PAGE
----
Music: Top 10 Cover Songs of All Time

By Bill

Cover songs, like movie remakes, are often derided and considered inferior works when compared to original versions, however there are a plethora of exceptions with some even exceeding the originals. Now, not all of these are better than the originals, however they come bloody close, with some even coming up trumps. The best covers are usually the ones that you never realised where covers until you read a list like this. So, here we go…

 

  1. Mr. Bojangles by Nina Simone (Original: Jerry Jeff Walker)

Nina Simone was an incredible artist who managed to pack more soul into her voice than they dan pack commuters on a Japanese underground train. This song is iconic, what with it being recorded by the likes of Sammy Davis Jr. and Robbie Williams; however, Nina Simone turns it into golden work of art. She takes the well-known song and wraps her vocals around it; she exudes heart and the song is elevated because of her version.

 

“I knew a man Bojangles

And he’d dance for you

In worn out shoes,

 

With silver hair, a ragged shirt

And baggy pants.

He would do the old soft shoe.”

-Mr Bojangles

 

  1. Respect by Aretha Franklin (Original: Otis Redding)

This was what I was talking about when a good cover makes you believe it’s the original. This is one of the few times when a cover is unarguably better than the original. Aretha’s ‘Respect’ has become an absolute classic of soul music. She took the original and added the R.E.S.P.E.C.T aspect of the song which turned it into one helluva powerhouse of a feminist anthem.

 

 

  1. Twist and Shout by The Beatles (Original: The Top Notes)

The Beatles doing a cover? Never! Well, yes, actually, they did a small number of covers in their time, particularly their early days and this specific one has become so synonymous with the band that most people have never heard of original song or group that first recorded it. John’s screaming vocals announced to the world that there were new kids on the block … and the world was never going to be the same again.

 

 

  1. Make You Feel My Love by Adele (Original: Bob Dylan)

This is the first of three Bob Dylan covers on the list (I actually had to cut out Guns N Roses’ version of ‘Knockin’ on Heaven’s Door’ and George Harrison’s ‘If Not For You’, so there were almost five!), and that’s not just because I adore him, it’s also because Bob has a way of writing such universally captivating songs, that anyone can pick them up; put their own spin on it, and have a classic on their hands. Adele’s version of the late-era Dylan song, ‘Make You Feel My Love’ is heart-wrenchingly gorgeous and she did such an incredible job with it that you could almost imagine that she wrote it herself.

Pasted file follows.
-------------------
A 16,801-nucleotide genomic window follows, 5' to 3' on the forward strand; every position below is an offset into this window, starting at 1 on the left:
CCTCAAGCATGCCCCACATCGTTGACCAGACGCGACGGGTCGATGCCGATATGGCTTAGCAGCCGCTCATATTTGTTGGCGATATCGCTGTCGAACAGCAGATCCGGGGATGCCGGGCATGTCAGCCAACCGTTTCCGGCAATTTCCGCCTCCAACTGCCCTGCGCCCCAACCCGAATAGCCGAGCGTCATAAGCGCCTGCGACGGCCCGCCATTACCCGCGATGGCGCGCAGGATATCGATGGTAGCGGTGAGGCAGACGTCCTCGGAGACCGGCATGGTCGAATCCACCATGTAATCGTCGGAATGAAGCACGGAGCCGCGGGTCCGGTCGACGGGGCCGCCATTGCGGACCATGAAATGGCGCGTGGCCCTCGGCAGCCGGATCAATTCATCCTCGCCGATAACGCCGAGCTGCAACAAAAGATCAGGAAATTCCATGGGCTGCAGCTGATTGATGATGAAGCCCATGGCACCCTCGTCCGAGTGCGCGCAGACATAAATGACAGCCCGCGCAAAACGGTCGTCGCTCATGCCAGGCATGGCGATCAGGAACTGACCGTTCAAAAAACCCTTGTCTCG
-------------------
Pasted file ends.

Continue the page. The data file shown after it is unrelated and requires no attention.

“When the rain is blowing in your face

And the whole world is on your case,

I would offer you a warm embrace

To make you feel my love.”

-Make You Feel My Love

 

  1. Mr. Tambourine Man by The Byrds (Original: Bob Dylan)

And here we have the second Dylan classic. Bob Dylan owes as much to The Byrds as he does to Joan Baez getting him up in front of all those large audiences back in the early days. At the beginning of his career, Bob was gathering a lot of followers and there was a great deal of attention being paid to him, however he was still rather underground. This all changed when The Byrds took Bob’s poetic masterpiece and gave it a psychedelia 60s vibe that become a world-wide mega-hit that also had the effect of bringing Dylan’s songs to the very forefront of popular entertainment … where he has remained for 50 years. 

 

“Though I know the evenin’s empire has returned into sand,

Vanished from my hand,

Left me blindly here to stand but still not sleeping.

My weariness amazed me, I’m branded on my feet,

I have no one to meet,

And the ancient empty street’s too dead for dreaming.”

-Mr Tambourine Man

 

  1. I Will Always Love You by Whitney Houston (Original: Dolly Parton)

I personally prefer the Dolly Parton version as it’s more touching and melodic, however there is no doubting that Whitney’s version is one incredible display of vocal talent. This song has cemented her reputation as quite possibly the greatest vocalist to ever walk the Earth. The song is entirely natural in her arms and like the Adele song earlier, it feels like it could have been hers right from the word go. If you’ve never heard the Dolly Parton version, though, check it out as it’s delightful.